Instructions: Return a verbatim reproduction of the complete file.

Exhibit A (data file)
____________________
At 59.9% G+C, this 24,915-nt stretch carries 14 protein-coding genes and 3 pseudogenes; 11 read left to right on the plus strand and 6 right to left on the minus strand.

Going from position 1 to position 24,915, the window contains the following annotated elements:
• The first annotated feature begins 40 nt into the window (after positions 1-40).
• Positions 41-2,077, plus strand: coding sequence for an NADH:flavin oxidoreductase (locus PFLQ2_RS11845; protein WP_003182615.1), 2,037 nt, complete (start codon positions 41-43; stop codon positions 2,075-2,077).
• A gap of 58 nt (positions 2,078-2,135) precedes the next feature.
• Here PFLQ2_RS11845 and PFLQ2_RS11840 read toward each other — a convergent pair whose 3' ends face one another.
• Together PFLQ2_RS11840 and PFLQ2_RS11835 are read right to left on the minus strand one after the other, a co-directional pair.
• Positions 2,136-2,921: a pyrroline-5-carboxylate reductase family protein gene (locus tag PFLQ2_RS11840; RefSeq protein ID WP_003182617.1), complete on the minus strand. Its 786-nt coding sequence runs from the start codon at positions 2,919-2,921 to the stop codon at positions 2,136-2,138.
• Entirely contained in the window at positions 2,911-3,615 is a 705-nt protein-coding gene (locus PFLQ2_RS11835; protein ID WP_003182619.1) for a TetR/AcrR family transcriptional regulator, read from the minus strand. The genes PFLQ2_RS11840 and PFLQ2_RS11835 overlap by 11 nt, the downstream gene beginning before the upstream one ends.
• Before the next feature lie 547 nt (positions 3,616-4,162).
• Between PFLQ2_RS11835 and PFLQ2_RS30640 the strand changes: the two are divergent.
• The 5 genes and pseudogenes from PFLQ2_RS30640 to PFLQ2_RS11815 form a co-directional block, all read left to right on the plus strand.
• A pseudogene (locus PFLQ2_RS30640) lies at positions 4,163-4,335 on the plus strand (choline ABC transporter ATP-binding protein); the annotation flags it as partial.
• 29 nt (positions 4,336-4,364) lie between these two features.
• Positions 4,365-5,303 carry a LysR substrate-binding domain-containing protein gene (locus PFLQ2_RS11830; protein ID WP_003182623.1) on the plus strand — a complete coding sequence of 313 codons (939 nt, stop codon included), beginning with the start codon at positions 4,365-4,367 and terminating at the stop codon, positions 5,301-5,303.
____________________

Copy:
At 59.9% G+C, this 24,915-nt stretch carries 14 protein-coding genes and 3 pseudogenes; 11 read left to right on the plus strand and 6 right to left on the minus strand.

Going from position 1 to position 24,915, the window contains the following annotated elements:
• The first annotated feature begins 40 nt into the window (after positions 1-40).
• Positions 41-2,077, plus strand: coding sequence for an NADH:flavin oxidoreductase (locus PFLQ2_RS11845; protein WP_003182615.1), 2,037 nt, complete (start codon positions 41-43; stop codon positions 2,075-2,077).
• A gap of 58 nt (positions 2,078-2,135) precedes the next feature.
• Here PFLQ2_RS11845 and PFLQ2_RS11840 read toward each other — a convergent pair whose 3' ends face one another.
• Together PFLQ2_RS11840 and PFLQ2_RS11835 are read right to left on the minus strand one after the other, a co-directional pair.
• Positions 2,136-2,921: a pyrroline-5-carboxylate reductase family protein gene (locus tag PFLQ2_RS11840; RefSeq protein ID WP_003182617.1), complete on the minus strand. Its 786-nt coding sequence runs from the start codon at positions 2,919-2,921 to the stop codon at positions 2,136-2,138.
• Entirely contained in the window at positions 2,911-3,615 is a 705-nt protein-coding gene (locus PFLQ2_RS11835; protein ID WP_003182619.1) for a TetR/AcrR family transcriptional regulator, read from the minus strand. The genes PFLQ2_RS11840 and PFLQ2_RS11835 overlap by 11 nt, the downstream gene beginning before the upstream one ends.
• Before the next feature lie 547 nt (positions 3,616-4,162).
• Between PFLQ2_RS11835 and PFLQ2_RS30640 the strand changes: the two are divergent.
• The 5 genes and pseudogenes from PFLQ2_RS30640 to PFLQ2_RS11815 form a co-directional block, all read left to right on the plus strand.
• A pseudogene (locus PFLQ2_RS30640) lies at positions 4,163-4,335 on the plus strand (choline ABC transporter ATP-binding protein); the annotation flags it as partial.
• 29 nt (positions 4,336-4,364) lie between these two features.
• Positions 4,365-5,303 carry a LysR substrate-binding domain-containing protein gene (locus PFLQ2_RS11830; protein ID WP_003182623.1) on the plus strand — a complete coding sequence of 313 codons (939 nt, stop codon included), beginning with the start codon at positions 4,365-4,367 and terminating at the stop codon, positions 5,301-5,303.